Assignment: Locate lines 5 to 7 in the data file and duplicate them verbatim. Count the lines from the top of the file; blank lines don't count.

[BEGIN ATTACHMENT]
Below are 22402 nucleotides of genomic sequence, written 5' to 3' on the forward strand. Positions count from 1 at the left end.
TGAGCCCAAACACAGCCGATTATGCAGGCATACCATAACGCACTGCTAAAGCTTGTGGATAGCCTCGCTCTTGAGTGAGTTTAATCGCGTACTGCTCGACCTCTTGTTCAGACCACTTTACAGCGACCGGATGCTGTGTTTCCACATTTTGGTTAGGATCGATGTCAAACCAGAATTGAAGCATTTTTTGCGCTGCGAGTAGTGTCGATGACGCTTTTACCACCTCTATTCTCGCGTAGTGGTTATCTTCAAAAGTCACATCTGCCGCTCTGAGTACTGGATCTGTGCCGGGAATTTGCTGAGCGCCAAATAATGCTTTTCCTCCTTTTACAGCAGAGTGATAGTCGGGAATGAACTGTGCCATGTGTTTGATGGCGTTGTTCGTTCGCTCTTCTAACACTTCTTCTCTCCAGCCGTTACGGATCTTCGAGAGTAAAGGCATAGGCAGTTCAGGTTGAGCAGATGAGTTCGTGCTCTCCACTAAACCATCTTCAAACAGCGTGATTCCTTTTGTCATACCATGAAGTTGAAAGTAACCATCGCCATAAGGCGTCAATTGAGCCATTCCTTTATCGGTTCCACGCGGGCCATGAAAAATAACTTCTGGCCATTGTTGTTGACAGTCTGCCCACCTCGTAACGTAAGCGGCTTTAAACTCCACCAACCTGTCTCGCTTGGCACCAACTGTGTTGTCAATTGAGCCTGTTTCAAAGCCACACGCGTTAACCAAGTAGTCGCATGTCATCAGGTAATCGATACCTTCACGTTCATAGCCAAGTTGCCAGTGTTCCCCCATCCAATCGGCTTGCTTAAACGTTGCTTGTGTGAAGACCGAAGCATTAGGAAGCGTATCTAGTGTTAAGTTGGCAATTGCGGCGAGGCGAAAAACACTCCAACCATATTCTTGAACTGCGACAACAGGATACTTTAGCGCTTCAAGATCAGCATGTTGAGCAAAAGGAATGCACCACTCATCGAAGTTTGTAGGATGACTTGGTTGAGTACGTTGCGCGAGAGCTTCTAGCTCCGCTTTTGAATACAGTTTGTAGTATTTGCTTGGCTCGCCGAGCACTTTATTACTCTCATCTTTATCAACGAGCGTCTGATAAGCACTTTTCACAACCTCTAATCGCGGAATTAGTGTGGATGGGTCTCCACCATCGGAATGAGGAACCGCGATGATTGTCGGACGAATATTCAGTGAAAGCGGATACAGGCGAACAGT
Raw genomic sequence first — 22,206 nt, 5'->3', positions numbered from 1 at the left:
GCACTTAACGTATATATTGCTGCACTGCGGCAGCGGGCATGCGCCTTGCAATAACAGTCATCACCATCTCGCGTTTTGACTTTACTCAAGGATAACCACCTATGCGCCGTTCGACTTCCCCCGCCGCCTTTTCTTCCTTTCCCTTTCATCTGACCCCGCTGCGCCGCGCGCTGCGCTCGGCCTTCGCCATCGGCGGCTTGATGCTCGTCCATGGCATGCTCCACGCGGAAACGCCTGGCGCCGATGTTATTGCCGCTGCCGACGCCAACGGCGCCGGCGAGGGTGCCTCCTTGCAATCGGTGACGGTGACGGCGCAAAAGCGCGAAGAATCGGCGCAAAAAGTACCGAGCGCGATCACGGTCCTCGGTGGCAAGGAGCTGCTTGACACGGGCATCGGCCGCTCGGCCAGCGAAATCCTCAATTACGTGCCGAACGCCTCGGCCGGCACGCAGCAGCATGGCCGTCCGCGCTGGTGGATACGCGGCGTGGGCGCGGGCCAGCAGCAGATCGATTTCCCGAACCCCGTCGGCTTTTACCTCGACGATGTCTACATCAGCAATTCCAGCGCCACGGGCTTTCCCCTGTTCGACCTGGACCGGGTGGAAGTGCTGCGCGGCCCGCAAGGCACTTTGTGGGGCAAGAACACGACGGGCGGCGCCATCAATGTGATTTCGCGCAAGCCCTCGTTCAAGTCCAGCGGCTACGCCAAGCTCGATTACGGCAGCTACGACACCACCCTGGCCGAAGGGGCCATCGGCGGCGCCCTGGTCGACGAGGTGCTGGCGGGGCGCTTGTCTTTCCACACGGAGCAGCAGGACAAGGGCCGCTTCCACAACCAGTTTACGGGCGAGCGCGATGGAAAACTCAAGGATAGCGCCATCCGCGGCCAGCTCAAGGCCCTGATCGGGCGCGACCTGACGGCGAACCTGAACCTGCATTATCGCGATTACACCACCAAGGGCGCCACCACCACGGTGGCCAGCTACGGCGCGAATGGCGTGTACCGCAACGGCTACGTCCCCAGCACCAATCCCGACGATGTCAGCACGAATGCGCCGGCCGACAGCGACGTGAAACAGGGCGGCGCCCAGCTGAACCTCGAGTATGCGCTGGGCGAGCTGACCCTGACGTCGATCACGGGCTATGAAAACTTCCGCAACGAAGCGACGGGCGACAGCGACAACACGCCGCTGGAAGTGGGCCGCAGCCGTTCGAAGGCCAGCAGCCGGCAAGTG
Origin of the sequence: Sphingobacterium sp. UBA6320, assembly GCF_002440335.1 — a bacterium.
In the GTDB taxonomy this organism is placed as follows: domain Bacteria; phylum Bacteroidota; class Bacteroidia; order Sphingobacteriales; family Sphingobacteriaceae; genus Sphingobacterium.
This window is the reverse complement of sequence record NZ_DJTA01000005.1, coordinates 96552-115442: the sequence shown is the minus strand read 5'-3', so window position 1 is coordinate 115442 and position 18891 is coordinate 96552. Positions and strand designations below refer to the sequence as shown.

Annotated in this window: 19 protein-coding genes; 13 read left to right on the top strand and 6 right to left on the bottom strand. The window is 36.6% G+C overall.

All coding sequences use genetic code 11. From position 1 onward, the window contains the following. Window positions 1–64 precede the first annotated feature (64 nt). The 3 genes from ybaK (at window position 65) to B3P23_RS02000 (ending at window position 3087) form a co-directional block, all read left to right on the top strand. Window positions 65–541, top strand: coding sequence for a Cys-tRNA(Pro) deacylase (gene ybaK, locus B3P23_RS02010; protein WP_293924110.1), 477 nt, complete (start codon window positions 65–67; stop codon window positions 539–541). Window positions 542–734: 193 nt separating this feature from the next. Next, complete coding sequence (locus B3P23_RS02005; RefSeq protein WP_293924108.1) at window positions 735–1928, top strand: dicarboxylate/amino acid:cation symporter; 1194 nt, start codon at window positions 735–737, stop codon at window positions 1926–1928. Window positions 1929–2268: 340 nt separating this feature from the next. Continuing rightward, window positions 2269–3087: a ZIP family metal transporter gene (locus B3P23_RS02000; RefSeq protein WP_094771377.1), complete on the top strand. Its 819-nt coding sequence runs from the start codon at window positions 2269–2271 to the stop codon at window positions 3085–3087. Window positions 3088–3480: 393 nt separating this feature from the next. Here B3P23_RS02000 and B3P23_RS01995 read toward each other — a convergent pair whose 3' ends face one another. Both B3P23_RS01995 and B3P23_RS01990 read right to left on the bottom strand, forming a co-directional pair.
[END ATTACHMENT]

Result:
Origin of the sequence: Sphingobacterium sp. UBA6320, assembly GCF_002440335.1 — a bacterium.
In the GTDB taxonomy this organism is placed as follows: domain Bacteria; phylum Bacteroidota; class Bacteroidia; order Sphingobacteriales; family Sphingobacteriaceae; genus Sphingobacterium.
This window is the reverse complement of sequence record NZ_DJTA01000005.1, coordinates 96552-115442: the sequence shown is the minus strand read 5'-3', so window position 1 is coordinate 115442 and position 18891 is coordinate 96552. Positions and strand designations below refer to the sequence as shown.